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Bulletins

Facebook's political ad ban could last another month

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Facebook said advertisers can expect the current political ad ban "to last another month, though there may be an opportunity to resume these ads sooner."

Image: Alex Haney / Unsplash

The announcement, which Facebook made in an update to a blog post Wednesday, fueled mounting frustration among Democrats, who say that the ban is limiting Georgia senate candidates Jon Ossoff and Rev. Raphael Warnock's ability to reach voters ahead of a crucial runoff election in January.


In its blog post, Facebook said advertisers can "expect this to last another month, though there may be an opportunity to resume these ads sooner."

Hector Sigala, a Democratic digital strategist and former digital media director for Bernie Sanders' 2016 campaign, tweeted that this means Democrats will have no access to Facebook ads to remind voters of crucial dates for a race that will decide who controls the Senate. That includes the voter registration deadline in early December. "This is horrible," Sigala tweeted.

In an email first reported by The Wall Street Journal, Facebook implied that the decision had to do with ongoing refusal by Republicans to accept the election results. "While multiple sources have projected a presidential winner, we still believe it's important to help prevent confusion or abuse on our platform," the email said.

In another tweet, Sigala quoted that email, writing, "The GOP knows exactly what they're doing."

The Wall Street Journal reported that Google may also continue its ban for at least a month. In response, Miryam Lipper, communications director for the Ossoff campaign, called for an exemption for Georgia candidates. "Facebook and Google's unacceptable ad ban will block voters from learning how to register to vote, request absentee ballots and ensure their vote is counted," Lipper told Protocol in a statement. "With 55 days until the election, Facebook and Google are putting their fingers on the scale for millionaire Republican candidates while ignoring the rampant disinformation on their platforms and engaging in their own version of voter suppression."

Power

Yes, GameStop is a content moderation issue for Reddit

The same tools that can be used to build mass movements can be used by bad actors to manipulate the masses later on. Consider Reddit warned.

WallStreetBets' behavior may not be illegal. But that doesn't mean it's not a problem for Reddit.

Image: Omar Marques/Getty Images

The Redditors who are driving up the cost of GameStop stock just to pwn the hedge funds that bet on its demise may not be breaking the law. But this show of force by the subreddit r/WallStreetBets still represents a new and uncharted front in the evolution of content moderation on social media platforms.

In a statement to Protocol, a Reddit spokesperson said the company's site-wide policies "prohibit posting illegal content or soliciting or facilitating illegal transactions. We will review and cooperate with valid law enforcement investigations or actions as needed."

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Issie Lapowsky
Issie Lapowsky (@issielapowsky) is a senior reporter at Protocol, covering the intersection of technology, politics, and national affairs. Previously, she was a senior writer at Wired, where she covered the 2016 election and the Facebook beat in its aftermath. Prior to that, Issie worked as a staff writer for Inc. magazine, writing about small business and entrepreneurship. She has also worked as an on-air contributor for CBS News and taught a graduate-level course at New York University’s Center for Publishing on how tech giants have affected publishing. Email Issie.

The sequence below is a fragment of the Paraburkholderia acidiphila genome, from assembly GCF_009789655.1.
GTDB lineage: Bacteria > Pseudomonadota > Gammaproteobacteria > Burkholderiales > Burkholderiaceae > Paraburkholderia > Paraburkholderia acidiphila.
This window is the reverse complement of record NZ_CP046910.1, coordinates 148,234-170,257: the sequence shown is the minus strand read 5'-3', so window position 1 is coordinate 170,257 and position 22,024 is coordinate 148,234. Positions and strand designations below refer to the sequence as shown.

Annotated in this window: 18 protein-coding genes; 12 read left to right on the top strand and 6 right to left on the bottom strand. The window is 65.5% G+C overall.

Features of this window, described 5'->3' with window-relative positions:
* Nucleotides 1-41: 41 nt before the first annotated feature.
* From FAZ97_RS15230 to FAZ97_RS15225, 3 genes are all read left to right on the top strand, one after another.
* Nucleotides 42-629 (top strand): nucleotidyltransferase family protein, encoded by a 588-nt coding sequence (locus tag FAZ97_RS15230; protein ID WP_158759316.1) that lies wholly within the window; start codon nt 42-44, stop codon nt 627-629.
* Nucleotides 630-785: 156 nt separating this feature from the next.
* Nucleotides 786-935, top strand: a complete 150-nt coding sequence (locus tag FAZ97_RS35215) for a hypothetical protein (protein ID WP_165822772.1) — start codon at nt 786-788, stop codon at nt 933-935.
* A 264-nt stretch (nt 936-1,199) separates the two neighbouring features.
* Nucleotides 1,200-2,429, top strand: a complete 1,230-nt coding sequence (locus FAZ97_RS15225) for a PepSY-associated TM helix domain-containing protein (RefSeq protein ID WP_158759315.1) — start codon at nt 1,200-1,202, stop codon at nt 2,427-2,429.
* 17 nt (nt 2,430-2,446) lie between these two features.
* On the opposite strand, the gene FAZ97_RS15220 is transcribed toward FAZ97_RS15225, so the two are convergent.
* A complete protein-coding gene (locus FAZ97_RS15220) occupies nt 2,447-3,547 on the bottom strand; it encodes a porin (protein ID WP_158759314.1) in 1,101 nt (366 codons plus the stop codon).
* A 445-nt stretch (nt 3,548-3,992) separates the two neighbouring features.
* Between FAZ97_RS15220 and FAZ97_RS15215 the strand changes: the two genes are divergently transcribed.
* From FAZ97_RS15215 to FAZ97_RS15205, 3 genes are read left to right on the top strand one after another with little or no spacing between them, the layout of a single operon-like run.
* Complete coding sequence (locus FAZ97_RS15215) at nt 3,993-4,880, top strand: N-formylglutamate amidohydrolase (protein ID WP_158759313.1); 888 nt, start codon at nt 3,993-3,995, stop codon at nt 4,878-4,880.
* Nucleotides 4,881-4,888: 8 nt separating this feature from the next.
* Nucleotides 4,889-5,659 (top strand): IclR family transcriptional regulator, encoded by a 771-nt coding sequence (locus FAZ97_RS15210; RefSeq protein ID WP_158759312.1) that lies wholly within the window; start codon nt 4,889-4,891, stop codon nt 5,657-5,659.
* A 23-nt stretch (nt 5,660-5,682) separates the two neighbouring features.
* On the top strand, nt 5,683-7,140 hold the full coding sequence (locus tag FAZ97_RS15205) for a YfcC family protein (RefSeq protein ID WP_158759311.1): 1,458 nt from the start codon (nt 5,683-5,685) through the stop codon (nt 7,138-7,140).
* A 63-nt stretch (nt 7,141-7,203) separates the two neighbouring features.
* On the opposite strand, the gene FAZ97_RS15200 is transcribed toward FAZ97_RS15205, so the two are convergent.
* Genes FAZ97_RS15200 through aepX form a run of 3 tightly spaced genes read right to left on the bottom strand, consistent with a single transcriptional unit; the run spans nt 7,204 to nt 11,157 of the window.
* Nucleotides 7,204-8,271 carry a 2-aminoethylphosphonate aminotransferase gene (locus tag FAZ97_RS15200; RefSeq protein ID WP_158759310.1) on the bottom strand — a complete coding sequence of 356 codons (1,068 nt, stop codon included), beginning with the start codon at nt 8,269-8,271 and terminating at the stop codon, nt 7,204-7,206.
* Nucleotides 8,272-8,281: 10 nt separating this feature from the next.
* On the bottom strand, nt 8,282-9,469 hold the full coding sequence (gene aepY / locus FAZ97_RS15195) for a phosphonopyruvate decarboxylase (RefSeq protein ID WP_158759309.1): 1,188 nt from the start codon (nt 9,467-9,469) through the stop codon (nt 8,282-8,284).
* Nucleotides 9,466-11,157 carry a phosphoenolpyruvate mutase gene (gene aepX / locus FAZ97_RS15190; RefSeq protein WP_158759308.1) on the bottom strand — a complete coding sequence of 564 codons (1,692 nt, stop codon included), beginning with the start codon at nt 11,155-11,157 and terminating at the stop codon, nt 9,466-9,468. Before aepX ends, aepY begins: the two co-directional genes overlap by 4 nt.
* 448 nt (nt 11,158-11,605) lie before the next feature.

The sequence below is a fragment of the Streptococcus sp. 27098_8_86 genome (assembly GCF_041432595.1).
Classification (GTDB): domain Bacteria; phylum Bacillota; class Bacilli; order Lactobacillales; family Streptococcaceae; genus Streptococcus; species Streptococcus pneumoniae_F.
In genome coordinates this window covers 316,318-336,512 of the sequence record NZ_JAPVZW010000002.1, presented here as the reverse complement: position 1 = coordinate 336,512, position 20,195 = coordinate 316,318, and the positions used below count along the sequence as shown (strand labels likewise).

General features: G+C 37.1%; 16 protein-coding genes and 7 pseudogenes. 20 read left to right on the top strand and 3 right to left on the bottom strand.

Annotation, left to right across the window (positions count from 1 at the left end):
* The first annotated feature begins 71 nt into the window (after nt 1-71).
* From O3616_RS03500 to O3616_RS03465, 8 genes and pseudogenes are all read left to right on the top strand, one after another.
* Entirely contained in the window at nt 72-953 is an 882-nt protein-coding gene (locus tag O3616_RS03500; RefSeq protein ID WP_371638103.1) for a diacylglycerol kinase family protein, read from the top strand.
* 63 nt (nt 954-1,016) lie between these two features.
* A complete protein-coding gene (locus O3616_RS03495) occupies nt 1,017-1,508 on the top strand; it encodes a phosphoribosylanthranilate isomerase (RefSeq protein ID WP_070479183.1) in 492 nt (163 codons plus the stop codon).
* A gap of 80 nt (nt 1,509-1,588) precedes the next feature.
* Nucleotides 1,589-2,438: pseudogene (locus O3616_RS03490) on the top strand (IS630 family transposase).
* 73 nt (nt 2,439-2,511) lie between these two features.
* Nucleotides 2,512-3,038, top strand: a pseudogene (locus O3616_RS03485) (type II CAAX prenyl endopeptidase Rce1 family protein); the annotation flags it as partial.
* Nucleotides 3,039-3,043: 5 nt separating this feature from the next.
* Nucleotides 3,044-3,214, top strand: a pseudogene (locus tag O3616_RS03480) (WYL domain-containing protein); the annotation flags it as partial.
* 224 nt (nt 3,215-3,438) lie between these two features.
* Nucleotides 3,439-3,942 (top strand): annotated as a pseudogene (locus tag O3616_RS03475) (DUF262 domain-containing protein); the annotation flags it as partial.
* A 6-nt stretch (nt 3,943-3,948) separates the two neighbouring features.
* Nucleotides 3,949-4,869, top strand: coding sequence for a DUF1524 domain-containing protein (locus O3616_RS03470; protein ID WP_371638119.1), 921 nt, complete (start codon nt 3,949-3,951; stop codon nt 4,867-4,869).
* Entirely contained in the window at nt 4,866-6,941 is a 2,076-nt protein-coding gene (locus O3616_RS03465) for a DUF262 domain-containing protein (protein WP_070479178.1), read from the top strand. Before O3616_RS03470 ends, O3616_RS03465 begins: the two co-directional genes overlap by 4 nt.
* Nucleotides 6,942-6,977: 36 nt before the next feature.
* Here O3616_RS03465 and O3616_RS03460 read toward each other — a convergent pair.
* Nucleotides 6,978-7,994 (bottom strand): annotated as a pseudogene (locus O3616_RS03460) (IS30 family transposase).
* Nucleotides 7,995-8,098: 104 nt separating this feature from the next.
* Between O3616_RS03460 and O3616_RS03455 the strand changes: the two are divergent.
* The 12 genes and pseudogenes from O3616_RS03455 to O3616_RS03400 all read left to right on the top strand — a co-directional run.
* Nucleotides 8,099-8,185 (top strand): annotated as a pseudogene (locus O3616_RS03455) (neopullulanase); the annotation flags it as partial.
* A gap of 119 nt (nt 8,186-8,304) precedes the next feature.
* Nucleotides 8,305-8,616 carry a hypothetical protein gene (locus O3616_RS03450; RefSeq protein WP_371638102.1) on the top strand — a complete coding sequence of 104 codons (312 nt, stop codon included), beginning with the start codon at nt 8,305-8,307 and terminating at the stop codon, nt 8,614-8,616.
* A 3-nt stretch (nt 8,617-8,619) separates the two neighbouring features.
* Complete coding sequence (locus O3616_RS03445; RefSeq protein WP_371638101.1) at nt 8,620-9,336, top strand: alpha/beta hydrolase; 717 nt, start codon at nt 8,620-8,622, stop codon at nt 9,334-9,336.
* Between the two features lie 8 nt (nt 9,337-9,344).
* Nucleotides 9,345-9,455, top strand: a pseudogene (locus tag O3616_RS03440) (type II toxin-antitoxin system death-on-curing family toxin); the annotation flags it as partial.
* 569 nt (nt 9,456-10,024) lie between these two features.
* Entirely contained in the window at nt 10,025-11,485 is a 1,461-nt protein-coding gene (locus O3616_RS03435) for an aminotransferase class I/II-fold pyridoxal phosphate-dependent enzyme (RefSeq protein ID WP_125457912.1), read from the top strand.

The Capitol riots scrambled FCC Republicans’ Section 230 plans. What now?

The FCC's top tech agitators have been almost silent about Big Tech's Trump bans.

The commissioners will gingerly walk a line of condemning the tech platforms without seeming like they are condoning the rhetoric that led to Trump's suspensions or the takedown of Parler.

Photo: Jonathan Newton-Pool/Getty Images

Brendan Carr, one of the Federal Communications Commission's two Republicans, spent the better part of 2020 blasting Big Tech platforms for allegedly censoring conservative speech, appearing on Fox News and right-wing podcasts to claim that social media companies exhibited bias against President Trump and the GOP more broadly.

But in the weeks since Twitter, Facebook and YouTube suspended former President Trump and removed large swaths of his supporters in the wake of the violent riot on Capitol Hill, Carr has remained largely silent about the deplatforming, except to condemn the violence. "Political violence is completely unacceptable," Carr told reporters days after the riot. "It's clear to me President Trump bears responsibility."

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Emily Birnbaum

Emily Birnbaum ( @birnbaum_e) is a tech policy reporter with Protocol. Her coverage focuses on the U.S. government's attempts to regulate one of the most powerful industries in the world, with a focus on antitrust, privacy and politics. Previously, she worked as a tech policy reporter with The Hill after spending several months as a breaking news reporter. She is a Bethesda, Maryland native and proud Kenyon College alumna.